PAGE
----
April 15 - Greece receives a clean bill of health from its international creditors, securing more rescue aid and prompting its finance minister to say he would ask for much more debt relief if Athens keeps meeting its bailout targets. Ciara Sutton reports.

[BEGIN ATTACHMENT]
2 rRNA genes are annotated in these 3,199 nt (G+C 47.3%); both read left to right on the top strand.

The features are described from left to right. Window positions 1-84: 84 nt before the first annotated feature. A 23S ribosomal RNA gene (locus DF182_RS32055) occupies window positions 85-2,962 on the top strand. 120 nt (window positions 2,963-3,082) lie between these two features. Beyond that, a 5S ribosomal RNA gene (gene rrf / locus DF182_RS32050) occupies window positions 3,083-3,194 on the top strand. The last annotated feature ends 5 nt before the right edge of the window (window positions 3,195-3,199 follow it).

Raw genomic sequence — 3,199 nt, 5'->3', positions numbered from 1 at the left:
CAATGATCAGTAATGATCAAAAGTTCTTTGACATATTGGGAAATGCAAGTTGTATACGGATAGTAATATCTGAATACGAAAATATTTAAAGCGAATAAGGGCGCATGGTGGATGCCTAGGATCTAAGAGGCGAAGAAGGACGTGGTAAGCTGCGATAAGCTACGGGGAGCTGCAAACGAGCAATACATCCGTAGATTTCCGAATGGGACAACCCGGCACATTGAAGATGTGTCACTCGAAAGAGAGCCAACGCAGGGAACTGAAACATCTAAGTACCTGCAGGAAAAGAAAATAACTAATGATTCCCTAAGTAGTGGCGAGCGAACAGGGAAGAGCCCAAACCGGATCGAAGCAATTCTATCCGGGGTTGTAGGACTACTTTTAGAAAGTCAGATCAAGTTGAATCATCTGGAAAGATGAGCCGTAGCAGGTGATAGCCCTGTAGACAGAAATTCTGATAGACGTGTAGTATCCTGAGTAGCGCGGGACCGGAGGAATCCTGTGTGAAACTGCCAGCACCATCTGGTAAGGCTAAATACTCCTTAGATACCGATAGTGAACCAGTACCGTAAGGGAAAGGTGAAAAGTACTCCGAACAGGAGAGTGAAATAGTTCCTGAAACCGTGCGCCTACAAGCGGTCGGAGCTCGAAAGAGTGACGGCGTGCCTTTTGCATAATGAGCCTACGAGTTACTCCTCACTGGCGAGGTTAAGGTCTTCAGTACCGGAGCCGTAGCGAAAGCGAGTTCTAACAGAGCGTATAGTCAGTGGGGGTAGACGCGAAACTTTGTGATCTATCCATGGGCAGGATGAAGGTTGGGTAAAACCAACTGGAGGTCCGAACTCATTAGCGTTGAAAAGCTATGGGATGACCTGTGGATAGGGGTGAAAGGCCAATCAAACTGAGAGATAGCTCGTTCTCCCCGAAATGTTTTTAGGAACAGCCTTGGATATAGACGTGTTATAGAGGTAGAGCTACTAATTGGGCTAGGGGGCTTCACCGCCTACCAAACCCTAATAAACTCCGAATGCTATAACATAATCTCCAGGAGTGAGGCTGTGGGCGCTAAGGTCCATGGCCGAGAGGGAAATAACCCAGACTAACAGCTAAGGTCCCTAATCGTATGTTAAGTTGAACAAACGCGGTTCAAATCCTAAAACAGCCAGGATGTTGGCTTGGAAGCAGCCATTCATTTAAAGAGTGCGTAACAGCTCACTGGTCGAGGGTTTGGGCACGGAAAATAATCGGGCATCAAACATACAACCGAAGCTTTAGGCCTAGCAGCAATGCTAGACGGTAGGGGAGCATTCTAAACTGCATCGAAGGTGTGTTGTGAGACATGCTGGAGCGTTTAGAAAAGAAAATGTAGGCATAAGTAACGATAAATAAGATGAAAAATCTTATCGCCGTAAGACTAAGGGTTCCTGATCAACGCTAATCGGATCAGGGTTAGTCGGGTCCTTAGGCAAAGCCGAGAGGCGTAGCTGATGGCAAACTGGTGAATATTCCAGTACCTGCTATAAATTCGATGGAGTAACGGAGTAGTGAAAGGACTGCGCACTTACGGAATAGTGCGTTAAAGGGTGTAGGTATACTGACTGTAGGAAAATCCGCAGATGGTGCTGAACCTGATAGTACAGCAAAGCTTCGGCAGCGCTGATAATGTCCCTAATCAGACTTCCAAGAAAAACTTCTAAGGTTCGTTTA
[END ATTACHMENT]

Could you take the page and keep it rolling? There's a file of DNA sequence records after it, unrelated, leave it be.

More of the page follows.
Back on track and heading for growth - that's the outlook for Greece from the so-called troika which has just completed a review of the country's debt. It paves the way for the next tranche of bailout money. IMF mission chief for Greece, Poul Thomsen says the country should return to growth in 2014. (SOUNDBITE)(English) IMF MISSION CHIEF FOR GREECE AND MEMBER OF TROIKA POUL THOMSEN SAYING: "Greece has indeed come a very long way. The fiscal adjustment has been exceptional by any international comparison. Greece has consistently delivered on its fiscal targets." The troika's review is the first since a 240-billion euro bailout installment was paid in December. In return Athens passed a new round of austerity measures. That left the economy in its sixth year of recession, with a further 4.5% contraction expected this year. With unemployment at 27 percent - double that for 15 - 24 years olds many Greeks aren't convinced by talk of recovery and neither are investors says Saxo Bank's Nick Beecroft. (SOUNDBITE) (English) NICK BEECROFT, CHAIRMAN AND SENIOR MARKET ANALYST, SAXO BANK, SAYING "I think that's a rather sanguine judgment on Greece. It was rather immediately contradicted by a comment from the German finance ministry that Greece hadn't met the necessary goals to get its next tranche of aid. And I'm afraid that's rather closer to the mark." But Greece was ordered to recapitalise its banking sector so it could start lending again. And the troika says that process is nearly complete, with around 50 billion euros dispersed to four core banks. The country may also get debt relief, in the shape of lower financing costs, if it meets its fiscal targets, including a primary budget surplus. Finance minister Yannis Stournaras is confident. (SOUNDBITE)(Greek) GREEK FINANCE MINISTER YANNIS STOURNARAS SAYING: "Until now, two thirds of the required fiscal adjustment has been implemented for the periods 2010-2016. The remaining adjustment is difficult but not unachievable, there is light at the end of the tunnel - patience and consistency is required. The prophets of catastrophe have been proven wrong, Greece remains in the euro zone." But there's still plenty more pain to come. The government is planning to sack 15,000 civil servants to make way for new cheaper workers. Talk of recovery next year may seem a long way off for them.